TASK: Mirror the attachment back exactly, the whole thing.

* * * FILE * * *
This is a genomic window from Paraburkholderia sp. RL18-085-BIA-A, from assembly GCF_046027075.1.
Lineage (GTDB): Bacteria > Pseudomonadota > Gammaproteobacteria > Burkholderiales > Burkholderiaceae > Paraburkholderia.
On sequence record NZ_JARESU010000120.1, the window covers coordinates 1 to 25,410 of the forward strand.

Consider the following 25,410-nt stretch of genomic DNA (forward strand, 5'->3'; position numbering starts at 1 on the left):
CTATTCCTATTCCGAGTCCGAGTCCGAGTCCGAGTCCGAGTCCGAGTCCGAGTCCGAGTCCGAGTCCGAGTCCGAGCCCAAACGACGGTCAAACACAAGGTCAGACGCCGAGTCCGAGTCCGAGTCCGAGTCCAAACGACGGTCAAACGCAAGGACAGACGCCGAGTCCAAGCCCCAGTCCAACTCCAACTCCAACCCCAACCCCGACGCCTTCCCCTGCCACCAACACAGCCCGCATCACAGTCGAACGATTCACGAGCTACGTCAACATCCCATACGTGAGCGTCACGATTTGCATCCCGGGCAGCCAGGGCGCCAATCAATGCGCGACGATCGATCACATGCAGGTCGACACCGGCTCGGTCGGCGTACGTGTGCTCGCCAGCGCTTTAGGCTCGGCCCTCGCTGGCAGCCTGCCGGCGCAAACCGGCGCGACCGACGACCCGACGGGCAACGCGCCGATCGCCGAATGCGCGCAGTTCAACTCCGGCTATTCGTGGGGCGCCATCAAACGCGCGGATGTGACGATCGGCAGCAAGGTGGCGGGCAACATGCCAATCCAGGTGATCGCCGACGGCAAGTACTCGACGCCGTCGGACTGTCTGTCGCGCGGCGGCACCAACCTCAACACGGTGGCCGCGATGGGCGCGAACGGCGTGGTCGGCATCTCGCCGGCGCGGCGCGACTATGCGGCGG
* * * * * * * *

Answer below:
This is a genomic window from Paraburkholderia sp. RL18-085-BIA-A, from assembly GCF_046027075.1.
Lineage (GTDB): Bacteria > Pseudomonadota > Gammaproteobacteria > Burkholderiales > Burkholderiaceae > Paraburkholderia.
On sequence record NZ_JARESU010000120.1, the window covers coordinates 1 to 25,410 of the forward strand.

Consider the following 25,410-nt stretch of genomic DNA (forward strand, 5'->3'; position numbering starts at 1 on the left):
CTATTCCTATTCCGAGTCCGAGTCCGAGTCCGAGTCCGAGTCCGAGTCCGAGTCCGAGTCCGAGTCCGAGTCCGAGCCCAAACGACGGTCAAACACAAGGTCAGACGCCGAGTCCGAGTCCGAGTCCGAGTCCAAACGACGGTCAAACGCAAGGACAGACGCCGAGTCCAAGCCCCAGTCCAACTCCAACTCCAACCCCAACCCCGACGCCTTCCCCTGCCACCAACACAGCCCGCATCACAGTCGAACGATTCACGAGCTACGTCAACATCCCATACGTGAGCGTCACGATTTGCATCCCGGGCAGCCAGGGCGCCAATCAATGCGCGACGATCGATCACATGCAGGTCGACACCGGCTCGGTCGGCGTACGTGTGCTCGCCAGCGCTTTAGGCTCGGCCCTCGCTGGCAGCCTGCCGGCGCAAACCGGCGCGACCGACGACCCGACGGGCAACGCGCCGATCGCCGAATGCGCGCAGTTCAACTCCGGCTATTCGTGGGGCGCCATCAAACGCGCGGATGTGACGATCGGCAGCAAGGTGGCGGGCAACATGCCAATCCAGGTGATCGCCGACGGCAAGTACTCGACGCCGTCGGACTGTCTGTCGCGCGGCGGCACCAACCTCAACACGGTGGCCGCGATGGGCGCGAACGGCGTGGTCGGCATCTCGCCGGCGCGGCGCGACTATGCGGCGG